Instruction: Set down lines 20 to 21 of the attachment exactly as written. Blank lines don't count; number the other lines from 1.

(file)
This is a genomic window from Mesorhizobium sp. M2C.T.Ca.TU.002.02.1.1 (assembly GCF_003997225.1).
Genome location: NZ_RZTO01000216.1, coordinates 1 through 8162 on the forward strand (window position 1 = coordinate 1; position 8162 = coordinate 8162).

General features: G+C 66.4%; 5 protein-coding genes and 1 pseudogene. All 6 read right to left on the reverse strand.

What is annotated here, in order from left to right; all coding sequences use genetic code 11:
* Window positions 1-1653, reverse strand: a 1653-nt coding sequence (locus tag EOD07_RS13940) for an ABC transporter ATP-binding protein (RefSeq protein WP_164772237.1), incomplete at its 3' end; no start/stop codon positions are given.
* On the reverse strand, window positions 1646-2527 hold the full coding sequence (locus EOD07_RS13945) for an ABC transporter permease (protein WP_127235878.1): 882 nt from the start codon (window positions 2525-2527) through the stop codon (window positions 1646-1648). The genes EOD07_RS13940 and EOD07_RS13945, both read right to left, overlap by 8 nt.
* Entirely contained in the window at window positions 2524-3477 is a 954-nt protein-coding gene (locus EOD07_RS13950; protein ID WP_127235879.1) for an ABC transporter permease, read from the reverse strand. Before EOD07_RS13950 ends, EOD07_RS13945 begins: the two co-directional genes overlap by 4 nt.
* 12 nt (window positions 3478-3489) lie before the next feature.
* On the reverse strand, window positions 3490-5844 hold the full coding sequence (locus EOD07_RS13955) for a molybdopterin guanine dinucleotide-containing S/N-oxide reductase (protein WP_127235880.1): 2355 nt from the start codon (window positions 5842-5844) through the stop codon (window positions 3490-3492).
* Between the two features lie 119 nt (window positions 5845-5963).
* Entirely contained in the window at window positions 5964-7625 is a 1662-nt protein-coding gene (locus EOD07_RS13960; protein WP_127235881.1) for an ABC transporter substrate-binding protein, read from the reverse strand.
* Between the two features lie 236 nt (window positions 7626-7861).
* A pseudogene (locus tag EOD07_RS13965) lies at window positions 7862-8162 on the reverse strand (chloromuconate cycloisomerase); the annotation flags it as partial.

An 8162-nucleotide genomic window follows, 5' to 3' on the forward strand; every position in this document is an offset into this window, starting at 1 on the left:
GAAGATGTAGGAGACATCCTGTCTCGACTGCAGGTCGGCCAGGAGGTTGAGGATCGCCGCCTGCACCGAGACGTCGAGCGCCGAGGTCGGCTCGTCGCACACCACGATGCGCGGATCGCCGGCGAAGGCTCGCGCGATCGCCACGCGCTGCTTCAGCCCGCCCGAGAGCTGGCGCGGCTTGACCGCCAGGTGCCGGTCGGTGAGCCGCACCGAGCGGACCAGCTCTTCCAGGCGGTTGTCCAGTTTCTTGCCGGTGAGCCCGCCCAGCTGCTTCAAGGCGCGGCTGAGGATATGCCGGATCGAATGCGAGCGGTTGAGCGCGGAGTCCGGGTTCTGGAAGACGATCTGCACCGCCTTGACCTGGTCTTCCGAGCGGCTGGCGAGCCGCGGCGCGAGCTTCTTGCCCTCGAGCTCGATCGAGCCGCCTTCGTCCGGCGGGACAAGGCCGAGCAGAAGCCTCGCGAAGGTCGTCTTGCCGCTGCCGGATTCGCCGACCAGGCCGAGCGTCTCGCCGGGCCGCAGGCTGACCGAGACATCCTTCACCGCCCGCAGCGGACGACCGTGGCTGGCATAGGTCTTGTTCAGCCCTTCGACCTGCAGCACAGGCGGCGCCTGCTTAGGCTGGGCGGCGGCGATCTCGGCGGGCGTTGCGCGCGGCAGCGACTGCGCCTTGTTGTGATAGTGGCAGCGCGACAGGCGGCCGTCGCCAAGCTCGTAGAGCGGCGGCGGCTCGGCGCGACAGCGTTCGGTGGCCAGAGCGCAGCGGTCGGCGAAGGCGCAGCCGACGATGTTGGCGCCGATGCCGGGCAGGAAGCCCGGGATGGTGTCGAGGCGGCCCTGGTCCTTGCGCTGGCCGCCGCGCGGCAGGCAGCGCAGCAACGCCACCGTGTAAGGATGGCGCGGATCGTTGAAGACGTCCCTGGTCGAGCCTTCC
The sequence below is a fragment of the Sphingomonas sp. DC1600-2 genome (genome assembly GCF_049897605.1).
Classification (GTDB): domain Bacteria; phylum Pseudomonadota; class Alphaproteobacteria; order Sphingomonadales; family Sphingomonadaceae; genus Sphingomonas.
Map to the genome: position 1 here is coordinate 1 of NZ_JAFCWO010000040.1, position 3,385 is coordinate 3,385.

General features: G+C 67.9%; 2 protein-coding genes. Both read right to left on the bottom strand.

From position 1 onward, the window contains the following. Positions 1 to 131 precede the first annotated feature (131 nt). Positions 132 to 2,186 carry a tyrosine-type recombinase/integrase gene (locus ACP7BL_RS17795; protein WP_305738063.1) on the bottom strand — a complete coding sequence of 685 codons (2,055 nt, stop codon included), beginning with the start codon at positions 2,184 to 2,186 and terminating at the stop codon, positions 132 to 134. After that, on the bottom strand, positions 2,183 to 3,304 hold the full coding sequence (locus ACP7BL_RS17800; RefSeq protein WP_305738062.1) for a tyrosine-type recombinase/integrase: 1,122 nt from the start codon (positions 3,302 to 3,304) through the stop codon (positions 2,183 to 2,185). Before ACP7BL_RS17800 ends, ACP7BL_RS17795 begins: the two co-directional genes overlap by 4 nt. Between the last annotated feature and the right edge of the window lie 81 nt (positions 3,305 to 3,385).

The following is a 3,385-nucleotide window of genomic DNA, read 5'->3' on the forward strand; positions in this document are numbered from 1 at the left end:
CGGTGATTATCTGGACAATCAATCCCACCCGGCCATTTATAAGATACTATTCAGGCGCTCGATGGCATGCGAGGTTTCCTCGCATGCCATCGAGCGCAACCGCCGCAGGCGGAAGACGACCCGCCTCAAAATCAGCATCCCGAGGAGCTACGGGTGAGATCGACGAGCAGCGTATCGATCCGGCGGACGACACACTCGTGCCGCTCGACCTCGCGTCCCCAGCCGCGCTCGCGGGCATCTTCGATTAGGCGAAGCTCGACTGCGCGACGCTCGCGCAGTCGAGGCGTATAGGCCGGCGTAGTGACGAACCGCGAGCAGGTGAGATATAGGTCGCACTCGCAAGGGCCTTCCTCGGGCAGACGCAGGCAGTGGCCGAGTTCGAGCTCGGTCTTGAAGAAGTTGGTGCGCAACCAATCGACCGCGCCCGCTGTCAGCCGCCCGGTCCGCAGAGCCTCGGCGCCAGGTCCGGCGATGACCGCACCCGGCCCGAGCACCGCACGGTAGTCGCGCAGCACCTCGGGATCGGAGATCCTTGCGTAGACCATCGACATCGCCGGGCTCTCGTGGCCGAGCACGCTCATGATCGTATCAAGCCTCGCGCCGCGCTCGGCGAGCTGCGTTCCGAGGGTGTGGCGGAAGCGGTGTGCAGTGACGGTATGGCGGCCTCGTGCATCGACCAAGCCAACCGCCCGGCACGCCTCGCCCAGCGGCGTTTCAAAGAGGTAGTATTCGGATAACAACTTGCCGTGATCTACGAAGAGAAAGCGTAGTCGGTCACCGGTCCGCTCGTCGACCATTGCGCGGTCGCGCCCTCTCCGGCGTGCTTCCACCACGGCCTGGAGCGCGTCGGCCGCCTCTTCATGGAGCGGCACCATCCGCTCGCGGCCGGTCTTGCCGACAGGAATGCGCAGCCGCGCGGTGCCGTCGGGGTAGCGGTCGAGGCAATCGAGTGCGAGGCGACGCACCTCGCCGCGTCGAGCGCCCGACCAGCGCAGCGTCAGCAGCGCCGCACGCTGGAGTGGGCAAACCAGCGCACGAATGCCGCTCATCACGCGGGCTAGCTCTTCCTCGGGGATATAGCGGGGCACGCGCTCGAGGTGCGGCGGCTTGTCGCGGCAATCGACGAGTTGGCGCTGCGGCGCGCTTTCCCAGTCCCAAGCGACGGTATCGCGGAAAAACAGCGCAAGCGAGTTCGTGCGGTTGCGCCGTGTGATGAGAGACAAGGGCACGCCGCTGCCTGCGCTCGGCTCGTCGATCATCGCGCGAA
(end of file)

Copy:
From position 1 onward, the window contains the following. Positions 1 to 131 precede the first annotated feature (131 nt). Positions 132 to 2,186 carry a tyrosine-type recombinase/integrase gene (locus ACP7BL_RS17795; protein WP_305738063.1) on the bottom strand — a complete coding sequence of 685 codons (2,055 nt, stop codon included), beginning with the start codon at positions 2,184 to 2,186 and terminating at the stop codon, positions 132 to 134. After that, on the bottom strand, positions 2,183 to 3,304 hold the full coding sequence (locus ACP7BL_RS17800; RefSeq protein WP_305738062.1) for a tyrosine-type recombinase/integrase: 1,122 nt from the start codon (positions 3,302 to 3,304) through the stop codon (positions 2,183 to 2,185). Before ACP7BL_RS17800 ends, ACP7BL_RS17795 begins: the two co-directional genes overlap by 4 nt. Between the last annotated feature and the right edge of the window lie 81 nt (positions 3,305 to 3,385).

The following is a 3,385-nucleotide window of genomic DNA, read 5'->3' on the forward strand; positions in this document are numbered from 1 at the left end: